Optimism isn’t exactly a personal trait of mine. Some may think I’m a pessimist but I’m more of a realist. You hope for the best but you prepare for the worst and then if things turn out better than you expect, it’s a refreshing bonus and you feel much better. If the past four months is any indication, there’s been a lot of preparing for the worst.
When MLS and the NBA had plans to continue their seasons at ESPN’s Wide World of Sports in Walt Disney World, it was met with skepticism. At the time, things weren’t so bad but then Florida’s COVID-19 positive cases skyrocketed and they’re now one of the biggest hotspots in the world. Suddenly, housing hundreds of people in the vicinity of many open theme parks, keeping them there for a month or two, and potentially depriving locals medical resources in order to play a game didn’t look great. But after an expected rough start from both leagues, things are going as well as these leagues hoped.
Perhaps, maybe the bubble actually works.
While the NBA just recently reported zero positive cases in 346 tests, MLS is the big focus. The first to attempt the Orlando bubble, they had many initial struggles in keeping things safe. That was to be expected but it was bad enough to result in FC Dallas and Nashville SC to leave the MLS is Back Tournament. FC Dallas had at least six test positive while Nashville SC had nine players test positive. And then as a result, a player from Columbus Crew SC and Sporting Kansas City had tested positive.
While that’s certainly an argument that the bubble wasn’t working, recent reports have turned things around. In MLS’ latest round of testing, 1,103 people were tested this past Monday and Tuesday and zero positive tests were reported. In even better news, it was the fifth consecutive round of tests where no one tested positive, marking 12 consecutive days without a positive test. A D.C. United-Toronto FC game was delayed last week after a D.C. player tested positive (later proved to be a false positive) and a Toronto player’s test was inconclusive. After both tested negative, the game was played later that same day.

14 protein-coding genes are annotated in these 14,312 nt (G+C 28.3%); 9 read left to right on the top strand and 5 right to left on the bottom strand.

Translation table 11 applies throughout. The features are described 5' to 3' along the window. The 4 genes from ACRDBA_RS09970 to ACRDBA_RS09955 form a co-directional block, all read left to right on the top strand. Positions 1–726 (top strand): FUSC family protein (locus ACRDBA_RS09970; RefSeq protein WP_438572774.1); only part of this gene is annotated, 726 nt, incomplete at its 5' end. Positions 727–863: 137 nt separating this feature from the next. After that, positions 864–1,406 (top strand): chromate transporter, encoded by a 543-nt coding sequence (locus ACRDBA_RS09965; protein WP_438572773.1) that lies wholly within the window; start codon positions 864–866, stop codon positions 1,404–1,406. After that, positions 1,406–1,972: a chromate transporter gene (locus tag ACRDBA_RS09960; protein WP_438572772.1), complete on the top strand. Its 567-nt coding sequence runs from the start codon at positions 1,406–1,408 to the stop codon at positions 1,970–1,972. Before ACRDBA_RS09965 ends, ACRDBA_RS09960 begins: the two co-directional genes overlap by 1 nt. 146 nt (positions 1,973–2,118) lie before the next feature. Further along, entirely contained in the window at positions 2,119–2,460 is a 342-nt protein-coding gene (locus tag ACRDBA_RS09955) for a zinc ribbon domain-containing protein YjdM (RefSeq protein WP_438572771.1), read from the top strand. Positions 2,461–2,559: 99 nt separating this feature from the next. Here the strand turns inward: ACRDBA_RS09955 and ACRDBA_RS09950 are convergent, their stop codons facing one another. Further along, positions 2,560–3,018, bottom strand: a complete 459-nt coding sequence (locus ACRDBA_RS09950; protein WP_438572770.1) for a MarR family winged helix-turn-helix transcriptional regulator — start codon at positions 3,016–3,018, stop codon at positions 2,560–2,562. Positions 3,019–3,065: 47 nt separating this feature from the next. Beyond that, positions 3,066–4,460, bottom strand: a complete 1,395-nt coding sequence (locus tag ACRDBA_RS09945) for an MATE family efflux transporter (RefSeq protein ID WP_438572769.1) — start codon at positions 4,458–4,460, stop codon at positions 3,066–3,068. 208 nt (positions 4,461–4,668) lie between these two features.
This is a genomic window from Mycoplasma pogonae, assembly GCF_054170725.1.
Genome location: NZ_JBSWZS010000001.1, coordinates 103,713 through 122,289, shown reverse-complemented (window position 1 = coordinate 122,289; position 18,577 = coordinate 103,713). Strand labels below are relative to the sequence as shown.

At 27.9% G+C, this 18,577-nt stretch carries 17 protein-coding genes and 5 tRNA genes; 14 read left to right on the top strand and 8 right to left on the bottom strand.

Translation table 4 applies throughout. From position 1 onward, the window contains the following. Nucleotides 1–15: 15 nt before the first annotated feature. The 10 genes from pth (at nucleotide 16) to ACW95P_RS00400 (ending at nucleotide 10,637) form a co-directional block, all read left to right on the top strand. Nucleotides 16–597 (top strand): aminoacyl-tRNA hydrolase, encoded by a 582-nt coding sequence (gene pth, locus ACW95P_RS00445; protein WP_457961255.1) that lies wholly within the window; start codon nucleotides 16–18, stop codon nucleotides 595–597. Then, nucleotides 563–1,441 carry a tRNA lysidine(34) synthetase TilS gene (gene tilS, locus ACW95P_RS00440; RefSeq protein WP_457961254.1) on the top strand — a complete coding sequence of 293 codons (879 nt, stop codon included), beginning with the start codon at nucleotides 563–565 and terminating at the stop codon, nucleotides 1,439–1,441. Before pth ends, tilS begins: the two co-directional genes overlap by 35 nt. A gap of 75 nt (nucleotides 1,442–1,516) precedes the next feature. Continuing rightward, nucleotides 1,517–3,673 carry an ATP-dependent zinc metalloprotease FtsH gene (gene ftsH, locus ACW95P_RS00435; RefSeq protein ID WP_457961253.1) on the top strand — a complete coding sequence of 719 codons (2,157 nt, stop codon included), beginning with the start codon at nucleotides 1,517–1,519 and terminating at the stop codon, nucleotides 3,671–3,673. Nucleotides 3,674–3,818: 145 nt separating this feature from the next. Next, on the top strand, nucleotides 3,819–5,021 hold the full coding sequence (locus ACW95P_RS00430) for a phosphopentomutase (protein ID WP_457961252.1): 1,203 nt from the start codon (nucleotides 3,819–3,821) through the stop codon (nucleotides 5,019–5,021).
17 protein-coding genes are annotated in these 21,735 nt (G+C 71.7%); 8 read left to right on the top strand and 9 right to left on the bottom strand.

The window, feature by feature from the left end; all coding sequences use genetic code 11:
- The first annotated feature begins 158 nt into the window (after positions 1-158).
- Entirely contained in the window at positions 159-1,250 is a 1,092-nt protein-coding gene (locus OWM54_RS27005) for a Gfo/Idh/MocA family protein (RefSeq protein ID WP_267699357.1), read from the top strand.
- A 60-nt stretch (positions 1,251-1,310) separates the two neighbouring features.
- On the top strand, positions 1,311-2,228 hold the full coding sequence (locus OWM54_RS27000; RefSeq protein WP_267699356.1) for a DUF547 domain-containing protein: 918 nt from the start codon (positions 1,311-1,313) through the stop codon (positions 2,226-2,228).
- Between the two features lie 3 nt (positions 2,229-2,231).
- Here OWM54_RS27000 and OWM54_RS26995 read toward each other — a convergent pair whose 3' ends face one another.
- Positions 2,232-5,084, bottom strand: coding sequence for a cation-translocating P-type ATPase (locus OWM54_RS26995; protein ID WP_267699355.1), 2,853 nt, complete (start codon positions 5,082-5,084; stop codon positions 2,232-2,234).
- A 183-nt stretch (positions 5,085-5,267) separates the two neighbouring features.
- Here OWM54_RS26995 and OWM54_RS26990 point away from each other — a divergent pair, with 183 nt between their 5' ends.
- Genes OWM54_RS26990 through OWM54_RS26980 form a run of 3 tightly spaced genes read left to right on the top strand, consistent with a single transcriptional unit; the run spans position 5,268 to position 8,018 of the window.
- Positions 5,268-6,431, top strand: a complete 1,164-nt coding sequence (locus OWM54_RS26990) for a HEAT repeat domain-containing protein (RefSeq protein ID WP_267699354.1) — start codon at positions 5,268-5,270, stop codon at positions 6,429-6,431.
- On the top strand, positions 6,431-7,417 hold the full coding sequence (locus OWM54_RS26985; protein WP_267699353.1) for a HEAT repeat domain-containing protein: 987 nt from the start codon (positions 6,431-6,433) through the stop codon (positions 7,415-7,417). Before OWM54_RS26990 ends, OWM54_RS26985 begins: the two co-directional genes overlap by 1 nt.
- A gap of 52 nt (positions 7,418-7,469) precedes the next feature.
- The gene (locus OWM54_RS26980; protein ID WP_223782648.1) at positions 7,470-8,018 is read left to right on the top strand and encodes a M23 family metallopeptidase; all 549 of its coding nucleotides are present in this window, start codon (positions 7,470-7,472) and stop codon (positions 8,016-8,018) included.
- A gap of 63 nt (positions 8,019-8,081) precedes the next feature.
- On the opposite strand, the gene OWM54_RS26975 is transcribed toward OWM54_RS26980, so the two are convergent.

The timing of the frequency of these positive tests touched on a debate between MLS and its teams on how best to prepare for the tournament. Weeks before the MLS is Back Tournament, the league wanted teams to be quarantined in Orlando for two weeks before play. That way, they would be separated from everyone other than those within the bubble and have plenty of time to develop symptoms before play. Instead, teams wanted to do their quarantining in their own city and wait until the last possible moment before going to Orlando.
What happened was these positive tests were happening during the first two weeks of the tournament. After about two weeks, things calmed down and MLS has seen no positive tests. Maybe the end result wouldn’t have changed, and two teams would’ve still needed to sit out, but it can be argued that teams being in Orlando for an additional two weeks would’ve pushed the higher risk of positive tests to before the tournament and the actual tournament would’ve been run a lot smoother and had attracted less criticism from fans and the media.
MLS, and NWSL in Utah, were case studies for the other stick and ball sports as they prepare to continue or begin their respective season. Some are going with a centralized location to hold games, others are going to play in the regular stadiums. But if the players are willing to go for it, it might be best to study the benefits of having everyone quarantined together. After an initial rough spot, NWSL, MLS, and the NBA have experienced the best case scenario. It’s even more impressive that MLS and NBA have been able to do that given they’re in the middle of Florida. The future is unknown and there may be a point where even a bubble is too dangerous but that might be a better scenario than teams traveling all over the country to play their games.